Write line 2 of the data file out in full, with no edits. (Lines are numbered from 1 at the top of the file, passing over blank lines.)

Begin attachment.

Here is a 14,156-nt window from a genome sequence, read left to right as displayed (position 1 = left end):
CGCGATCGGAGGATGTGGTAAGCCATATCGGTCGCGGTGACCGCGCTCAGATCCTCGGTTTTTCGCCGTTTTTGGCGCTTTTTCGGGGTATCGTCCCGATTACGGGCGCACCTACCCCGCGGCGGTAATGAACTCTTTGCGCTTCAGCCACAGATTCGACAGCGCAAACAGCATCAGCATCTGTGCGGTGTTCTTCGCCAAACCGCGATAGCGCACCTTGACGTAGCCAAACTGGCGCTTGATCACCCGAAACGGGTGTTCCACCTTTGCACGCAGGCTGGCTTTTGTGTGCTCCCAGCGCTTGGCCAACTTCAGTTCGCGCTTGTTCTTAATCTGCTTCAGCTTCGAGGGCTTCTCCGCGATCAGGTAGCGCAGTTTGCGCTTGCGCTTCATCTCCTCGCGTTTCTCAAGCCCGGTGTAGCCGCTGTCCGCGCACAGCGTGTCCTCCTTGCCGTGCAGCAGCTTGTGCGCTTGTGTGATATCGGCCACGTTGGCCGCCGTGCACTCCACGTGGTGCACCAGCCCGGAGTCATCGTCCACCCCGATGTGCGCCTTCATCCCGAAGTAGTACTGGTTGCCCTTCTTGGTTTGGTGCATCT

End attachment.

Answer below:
CGCGATCGGAGGATGTGGTAAGCCATATCGGTCGCGGTGACCGCGCTCAGATCCTCGGTTTTTCGCCGTTTTTGGCGCTTTTTCGGGGTATCGTCCCGATTACGGGCGCACCTACCCCGCGGCGGTAATGAACTCTTTGCGCTTCAGCCACAGATTCGACAGCGCAAACAGCATCAGCATCTGTGCGGTGTTCTTCGCCAAACCGCGATAGCGCACCTTGACGTAGCCAAACTGGCGCTTGATCACCCGAAACGGGTGTTCCACCTTTGCACGCAGGCTGGCTTTTGTGTGCTCCCAGCGCTTGGCCAACTTCAGTTCGCGCTTGTTCTTAATCTGCTTCAGCTTCGAGGGCTTCTCCGCGATCAGGTAGCGCAGTTTGCGCTTGCGCTTCATCTCCTCGCGTTTCTCAAGCCCGGTGTAGCCGCTGTCCGCGCACAGCGTGTCCTCCTTGCCGTGCAGCAGCTTGTGCGCTTGTGTGATATCGGCCACGTTGGCCGCCGTGCACTCCACGTGGTGCACCAGCCCGGAGTCATCGTCCACCCCGATGTGCGCCTTCATCCCGAAGTAGTACTGGTTGCCCTTCTTGGTTTGGTGCATCT